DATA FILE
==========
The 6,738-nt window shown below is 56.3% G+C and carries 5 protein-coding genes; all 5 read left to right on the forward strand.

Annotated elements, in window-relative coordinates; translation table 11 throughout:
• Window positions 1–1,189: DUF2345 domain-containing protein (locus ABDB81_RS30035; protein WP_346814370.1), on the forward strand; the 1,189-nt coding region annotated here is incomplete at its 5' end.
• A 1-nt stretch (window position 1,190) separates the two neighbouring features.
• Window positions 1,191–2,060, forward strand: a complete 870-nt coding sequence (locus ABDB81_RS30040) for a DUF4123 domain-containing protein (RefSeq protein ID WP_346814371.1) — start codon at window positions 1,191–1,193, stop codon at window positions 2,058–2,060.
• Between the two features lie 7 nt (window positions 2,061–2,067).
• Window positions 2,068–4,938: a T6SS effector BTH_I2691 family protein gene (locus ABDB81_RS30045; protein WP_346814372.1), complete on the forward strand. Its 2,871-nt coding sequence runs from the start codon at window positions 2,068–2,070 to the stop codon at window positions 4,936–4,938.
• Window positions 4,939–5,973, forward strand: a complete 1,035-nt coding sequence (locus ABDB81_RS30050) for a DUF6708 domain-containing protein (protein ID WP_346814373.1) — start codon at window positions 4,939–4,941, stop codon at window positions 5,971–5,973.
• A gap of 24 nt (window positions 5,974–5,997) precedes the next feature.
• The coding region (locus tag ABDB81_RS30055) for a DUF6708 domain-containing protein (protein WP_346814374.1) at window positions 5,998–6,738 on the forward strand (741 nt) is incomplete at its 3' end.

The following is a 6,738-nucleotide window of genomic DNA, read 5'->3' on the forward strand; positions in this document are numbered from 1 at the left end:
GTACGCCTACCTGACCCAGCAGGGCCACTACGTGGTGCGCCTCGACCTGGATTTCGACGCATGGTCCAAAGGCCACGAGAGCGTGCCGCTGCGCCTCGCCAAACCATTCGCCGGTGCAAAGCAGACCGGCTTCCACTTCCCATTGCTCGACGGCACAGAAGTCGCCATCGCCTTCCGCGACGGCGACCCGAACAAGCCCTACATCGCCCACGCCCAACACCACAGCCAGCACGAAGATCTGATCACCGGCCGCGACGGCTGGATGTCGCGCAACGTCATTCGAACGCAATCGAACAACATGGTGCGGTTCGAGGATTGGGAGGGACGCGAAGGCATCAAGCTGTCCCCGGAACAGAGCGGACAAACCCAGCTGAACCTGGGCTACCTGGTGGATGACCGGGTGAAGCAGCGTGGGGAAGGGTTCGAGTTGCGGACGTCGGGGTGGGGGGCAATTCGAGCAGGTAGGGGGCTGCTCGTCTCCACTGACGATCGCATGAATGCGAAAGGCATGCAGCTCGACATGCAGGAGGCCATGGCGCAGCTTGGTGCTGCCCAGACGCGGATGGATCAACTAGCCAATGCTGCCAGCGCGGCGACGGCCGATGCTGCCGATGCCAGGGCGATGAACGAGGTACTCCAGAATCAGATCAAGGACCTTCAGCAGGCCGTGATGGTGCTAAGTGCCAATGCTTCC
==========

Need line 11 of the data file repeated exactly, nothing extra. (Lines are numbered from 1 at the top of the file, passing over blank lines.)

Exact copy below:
The following is a 6,738-nucleotide window of genomic DNA, read 5'->3' on the forward strand; positions in this document are numbered from 1 at the left end: